Our results from transcriptional analysis and protein binding studies suggest that positions 3 and 18 in the vqsR las box are crucial for both LasR binding and activation of the vqsR promoter. Interestingly, our data show that mutations at positions 1 and 20 in the vqsR las box do not greatly interfere with LasR binding but still influence vqsR transcription. There are several possible reasons for this observation. First, the in vivo β-Gal reporter system may be more sensitive than the in vitro protein-DNA binding assay. Second, positions 3 and 18 in the vqsR las box may affect the on/off rate of LasR protein more severely in EMSA than positions 1 and 20. Third, the vqsR las box is located at nt −43 to −62 relative to the transcriptional start site and potentially overlaps the nt −35 promoter determinant. The point mutation at position 20 in the las box (nt −43) may affect the promoter interaction with the RNA polymerase. Fourth, the upstream sequence of the vqsR las box (nt −62 to −113) is very low in G+C content in contrast to the overall P. aeruginosa mol% G+C of 67 (2, 14). This AT-rich region may function as the UP element for RNA polymerase αCTD binding (1, 8, 28). Thus, the point mutation at position 1 (nt −62) in the las box may affect the UP element.
Previous studies have shown that E. coli DH5α is a good host for in vivo reconstitution of the P. aeruginosa transcription regulation network (6, 26), because P. aeruginosa homoserine lactone autoinducers as well as lasR and/or rhlR are absent in E. coli DH5α (33). By separately providing either the las or the rhl system in the E. coli host, we were able to examine the direct effect of the las and rhl QS systems on vqsR expression. Our results indicate that the minimal components of LasR together with 3-O-C12-HSL are sufficient to reconstitute activation of the vqsR promoter in the E. coli “host” system.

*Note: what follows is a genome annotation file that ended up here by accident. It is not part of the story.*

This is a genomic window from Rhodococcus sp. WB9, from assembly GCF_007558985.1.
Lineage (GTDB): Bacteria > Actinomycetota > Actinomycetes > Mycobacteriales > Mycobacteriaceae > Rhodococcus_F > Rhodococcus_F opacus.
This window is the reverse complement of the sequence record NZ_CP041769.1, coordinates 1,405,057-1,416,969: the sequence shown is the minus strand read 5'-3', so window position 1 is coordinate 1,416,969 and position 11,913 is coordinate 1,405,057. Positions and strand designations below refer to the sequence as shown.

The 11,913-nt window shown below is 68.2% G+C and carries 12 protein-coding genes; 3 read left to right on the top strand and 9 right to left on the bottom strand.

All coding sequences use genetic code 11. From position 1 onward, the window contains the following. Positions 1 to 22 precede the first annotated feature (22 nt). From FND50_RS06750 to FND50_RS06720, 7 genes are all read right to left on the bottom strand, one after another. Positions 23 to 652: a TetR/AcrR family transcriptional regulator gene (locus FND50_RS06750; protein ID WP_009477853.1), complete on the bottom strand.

In conclusion, we have demonstrated that the QS regulator VqsR is directly regulated by the las system. Our results also show that certain nucleotides in the las box are important for activation of the vqsR promoter. Therefore, in the QS cascade, we can place VqsR at the same level as RhlR and QscR, the other two LasR directly activated regulators. The results of this study provide information for a more complete understanding of the hierarchy in the QS regulon and hopefully identify a potential target for future treatment of P. aeruginosa infections.
We thank M. Schuster for helpful information for LasR purification and H. Ngai, K. Picardo, G. Tombline, and V. Wagner for insightful discussions and comments on the manuscript.
This work was supported by grant R37 AI033713 (to B. H. Iglewski) from the National Institutes of Health.
Published ahead of print on 20 April 2007.